The Jurassic Parking structure (don’t you wish you lived in LA?) spit us out onto CityWalk, where huge neon signs and the sent of kettle corn somehow add up to nightlife. We groped our way through the crowd until we saw a couple in their late 20s, both with shaggy haircuts, she wearing high heels and skinny jeans, he wearing…well, some other type of good-looking jeans. I’m bad at noticing boys.

“They’re clearly going the same place we are,” AK said. “Let’s just follow them until we get to all the other well-dressed aging hipsters.”

When we united with the aforementioned group, we heard a woman say to her friend, “This is such a KCRW crowd.”

“Oh my god,” I whispered to AK, “we’re even all having the same self-aware conversations.”

But so what, really, when the music is good. I quickly decided that Cold War Kids—with their unabashed and chaotic sense of drama, their White Stripes rawness and their Long Beach soul—was my new favorite band. Like Fiona Apple and Rufus Wainwright (though they’re not really like them at all), they know that piano and operatic plotlines improve any song.

For sheer craft, though, there was no beating Gabriela y Rodrigo, a guitar duo that professes to meld metal with classical Mexican music. Normally instrumental music doesn’t do much for me (operatic plotlines require lyrics), especially when I have to sit quietly and watch it, as opposed to play it in the background while washing dishes. But I was quickly mesmerized not only by the percussive ferocity of their music, but by watching Gabriela’s hand, which moved so fast her fingers appeared to be liquid. Like a jellyfish having a seizure on her guitar strings. Rodrigo was more visually subdued, but as both of them thumped the tops and sides of their instruments, it occurred to me for the first time that truly playing the guitar is different from strumming the strings.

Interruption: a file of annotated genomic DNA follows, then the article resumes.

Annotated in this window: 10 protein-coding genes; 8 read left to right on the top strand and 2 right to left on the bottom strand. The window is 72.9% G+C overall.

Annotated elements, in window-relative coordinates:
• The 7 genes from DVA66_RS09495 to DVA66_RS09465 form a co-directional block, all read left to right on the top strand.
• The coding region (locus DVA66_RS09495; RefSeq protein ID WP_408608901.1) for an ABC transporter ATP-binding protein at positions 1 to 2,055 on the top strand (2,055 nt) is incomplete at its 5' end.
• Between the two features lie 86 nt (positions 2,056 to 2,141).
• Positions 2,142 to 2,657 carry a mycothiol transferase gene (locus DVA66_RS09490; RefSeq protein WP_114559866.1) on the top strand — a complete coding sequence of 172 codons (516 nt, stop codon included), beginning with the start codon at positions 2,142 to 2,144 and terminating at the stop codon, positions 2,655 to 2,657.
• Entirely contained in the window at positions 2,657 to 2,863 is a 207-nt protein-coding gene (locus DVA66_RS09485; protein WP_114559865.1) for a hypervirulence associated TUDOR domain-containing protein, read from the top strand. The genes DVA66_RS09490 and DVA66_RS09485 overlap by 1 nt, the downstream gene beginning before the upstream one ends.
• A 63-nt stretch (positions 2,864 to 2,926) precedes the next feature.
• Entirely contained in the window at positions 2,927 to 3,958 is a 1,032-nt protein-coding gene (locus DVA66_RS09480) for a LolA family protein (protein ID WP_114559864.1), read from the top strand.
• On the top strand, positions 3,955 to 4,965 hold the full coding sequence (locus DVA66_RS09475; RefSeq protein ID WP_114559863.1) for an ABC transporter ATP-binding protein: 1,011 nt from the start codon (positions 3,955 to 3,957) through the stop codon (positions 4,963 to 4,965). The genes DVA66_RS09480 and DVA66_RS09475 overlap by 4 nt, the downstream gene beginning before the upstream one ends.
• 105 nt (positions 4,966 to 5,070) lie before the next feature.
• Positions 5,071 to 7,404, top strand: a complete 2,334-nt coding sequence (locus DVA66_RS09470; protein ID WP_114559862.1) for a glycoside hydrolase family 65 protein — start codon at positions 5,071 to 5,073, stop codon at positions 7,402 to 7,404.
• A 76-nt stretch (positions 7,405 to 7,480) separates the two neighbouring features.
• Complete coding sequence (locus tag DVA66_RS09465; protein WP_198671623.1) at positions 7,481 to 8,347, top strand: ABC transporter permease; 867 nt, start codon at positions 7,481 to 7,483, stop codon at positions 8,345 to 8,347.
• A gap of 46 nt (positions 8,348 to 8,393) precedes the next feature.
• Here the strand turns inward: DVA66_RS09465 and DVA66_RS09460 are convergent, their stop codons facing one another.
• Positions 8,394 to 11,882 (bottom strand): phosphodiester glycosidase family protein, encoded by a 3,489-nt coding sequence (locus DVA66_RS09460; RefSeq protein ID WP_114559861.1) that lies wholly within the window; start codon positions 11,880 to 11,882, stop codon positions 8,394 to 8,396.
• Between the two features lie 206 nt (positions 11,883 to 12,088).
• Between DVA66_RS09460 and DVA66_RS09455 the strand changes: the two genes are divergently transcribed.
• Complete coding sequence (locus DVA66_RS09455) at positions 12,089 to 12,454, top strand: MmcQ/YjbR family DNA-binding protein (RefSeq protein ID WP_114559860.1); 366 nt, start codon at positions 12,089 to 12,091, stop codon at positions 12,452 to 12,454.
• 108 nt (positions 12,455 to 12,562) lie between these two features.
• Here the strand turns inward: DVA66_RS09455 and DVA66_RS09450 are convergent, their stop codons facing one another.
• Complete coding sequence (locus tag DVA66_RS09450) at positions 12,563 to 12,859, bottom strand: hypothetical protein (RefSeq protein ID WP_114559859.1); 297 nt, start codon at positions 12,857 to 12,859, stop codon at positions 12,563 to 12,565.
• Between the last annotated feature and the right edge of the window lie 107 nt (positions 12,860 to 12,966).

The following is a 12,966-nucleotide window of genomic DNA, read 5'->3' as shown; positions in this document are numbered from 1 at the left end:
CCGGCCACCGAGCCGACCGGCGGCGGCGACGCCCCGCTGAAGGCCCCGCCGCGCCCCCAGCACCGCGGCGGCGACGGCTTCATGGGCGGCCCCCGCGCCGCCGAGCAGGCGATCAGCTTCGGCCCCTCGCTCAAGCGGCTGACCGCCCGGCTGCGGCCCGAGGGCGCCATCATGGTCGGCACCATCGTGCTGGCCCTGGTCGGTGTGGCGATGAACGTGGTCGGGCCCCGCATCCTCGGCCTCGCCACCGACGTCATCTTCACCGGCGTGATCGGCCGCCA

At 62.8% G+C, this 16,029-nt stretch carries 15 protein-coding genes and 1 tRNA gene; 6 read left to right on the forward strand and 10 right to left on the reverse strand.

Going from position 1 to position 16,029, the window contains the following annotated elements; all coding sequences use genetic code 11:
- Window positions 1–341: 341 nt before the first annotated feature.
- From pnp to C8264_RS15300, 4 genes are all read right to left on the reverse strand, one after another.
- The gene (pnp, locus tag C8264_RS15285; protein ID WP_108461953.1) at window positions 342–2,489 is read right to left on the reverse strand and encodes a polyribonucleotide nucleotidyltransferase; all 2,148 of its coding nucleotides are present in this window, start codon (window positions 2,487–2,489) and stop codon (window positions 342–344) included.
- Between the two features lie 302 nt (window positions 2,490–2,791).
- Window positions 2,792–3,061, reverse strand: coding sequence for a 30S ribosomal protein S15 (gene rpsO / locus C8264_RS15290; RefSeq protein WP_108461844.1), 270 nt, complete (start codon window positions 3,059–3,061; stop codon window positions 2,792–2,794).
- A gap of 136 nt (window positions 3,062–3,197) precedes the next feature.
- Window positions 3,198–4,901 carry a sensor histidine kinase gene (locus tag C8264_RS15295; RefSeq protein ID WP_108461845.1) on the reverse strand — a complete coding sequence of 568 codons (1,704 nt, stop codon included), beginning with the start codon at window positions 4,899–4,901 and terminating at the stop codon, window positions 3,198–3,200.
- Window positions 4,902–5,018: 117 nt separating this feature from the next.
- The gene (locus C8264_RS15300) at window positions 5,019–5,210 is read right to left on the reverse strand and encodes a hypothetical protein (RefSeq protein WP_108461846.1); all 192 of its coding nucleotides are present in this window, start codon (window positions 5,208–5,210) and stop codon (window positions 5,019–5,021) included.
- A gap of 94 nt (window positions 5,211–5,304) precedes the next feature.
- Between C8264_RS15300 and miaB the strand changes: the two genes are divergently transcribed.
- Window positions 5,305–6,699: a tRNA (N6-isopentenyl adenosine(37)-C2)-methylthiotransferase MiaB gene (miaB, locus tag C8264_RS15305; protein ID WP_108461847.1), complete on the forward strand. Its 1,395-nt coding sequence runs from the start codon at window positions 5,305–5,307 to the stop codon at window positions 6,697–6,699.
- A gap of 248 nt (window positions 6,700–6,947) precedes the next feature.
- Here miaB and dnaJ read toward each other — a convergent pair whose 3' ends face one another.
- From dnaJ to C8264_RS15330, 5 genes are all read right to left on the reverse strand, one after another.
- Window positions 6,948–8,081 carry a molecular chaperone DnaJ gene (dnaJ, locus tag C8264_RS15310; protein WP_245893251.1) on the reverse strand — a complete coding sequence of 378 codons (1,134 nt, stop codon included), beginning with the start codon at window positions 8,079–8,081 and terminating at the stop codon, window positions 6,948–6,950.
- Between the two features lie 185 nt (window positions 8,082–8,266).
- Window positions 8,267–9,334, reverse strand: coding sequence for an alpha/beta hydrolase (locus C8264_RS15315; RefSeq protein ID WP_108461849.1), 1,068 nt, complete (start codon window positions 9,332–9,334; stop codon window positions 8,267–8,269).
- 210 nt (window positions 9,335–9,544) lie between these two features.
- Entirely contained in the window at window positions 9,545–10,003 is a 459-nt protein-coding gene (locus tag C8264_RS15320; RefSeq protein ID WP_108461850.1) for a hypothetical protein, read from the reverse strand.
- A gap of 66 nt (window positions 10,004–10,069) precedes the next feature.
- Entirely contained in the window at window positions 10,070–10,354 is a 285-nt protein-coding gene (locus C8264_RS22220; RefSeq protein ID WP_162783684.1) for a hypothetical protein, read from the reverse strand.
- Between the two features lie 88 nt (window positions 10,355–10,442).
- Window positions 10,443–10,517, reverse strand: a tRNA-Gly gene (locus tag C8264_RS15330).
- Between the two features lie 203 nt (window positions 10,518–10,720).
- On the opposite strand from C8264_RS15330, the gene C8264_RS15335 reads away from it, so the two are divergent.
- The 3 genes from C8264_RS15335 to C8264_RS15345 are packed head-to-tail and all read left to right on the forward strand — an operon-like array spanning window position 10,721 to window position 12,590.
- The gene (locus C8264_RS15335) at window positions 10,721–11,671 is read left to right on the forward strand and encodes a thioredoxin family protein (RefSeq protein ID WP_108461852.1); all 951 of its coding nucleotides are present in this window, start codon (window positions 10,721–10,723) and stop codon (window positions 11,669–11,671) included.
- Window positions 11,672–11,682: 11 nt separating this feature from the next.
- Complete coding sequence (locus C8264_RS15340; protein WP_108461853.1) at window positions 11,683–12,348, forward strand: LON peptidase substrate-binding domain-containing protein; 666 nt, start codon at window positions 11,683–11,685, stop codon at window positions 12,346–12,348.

Three back-to-back bands and one cup of coffee later, AK and I were so exhausted you’d think we’d been onstage. By the time the Shins came on for the finale, they seemed slightly annoying, like the party guests who are keeping you from gathering up the empty beer bottles and going to bed—when, in fact, they were stellar, and way more of a rock band that I ever realized from listening to their mellow music on the radio.

The weekend continued, a combination of fun and tiredness: I played laser tag and sucked, I played darts and, weirdly, did not suck. I ran three miles with Mel and felt it in my quads within hours. I watched a gaggle of three-year-olds, led by Bonnie’s birthday boy, Jordan, scream with ecstasy at the sight of bubbles, then lose interest 15 seconds later, and I felt like I could relate a little.

Friday, April 13, 2007

carnival of the mundane XXXII

A long time ago I saw a cartoon of a man walking down the street. A few feet behind him was a piano that had just crashed to the ground from some great height. The man’s thought bubble said, “Wow, another close call.” The caption said, Thursday the 12th.

Was it any wonder that I came home yesterday to find a giant tree toppled next to my apartment building, but not on top of anyone or anything but the sidewalk?

This Friday the 13th, Carnival of the Mundane presents Tales of Close Calls and All-Out Bad Luck. (But if you scroll down far enough, there’s always happy stuff too. None of us has blogged our suicide note yet, knock on cyber-wood.) Nevertheless: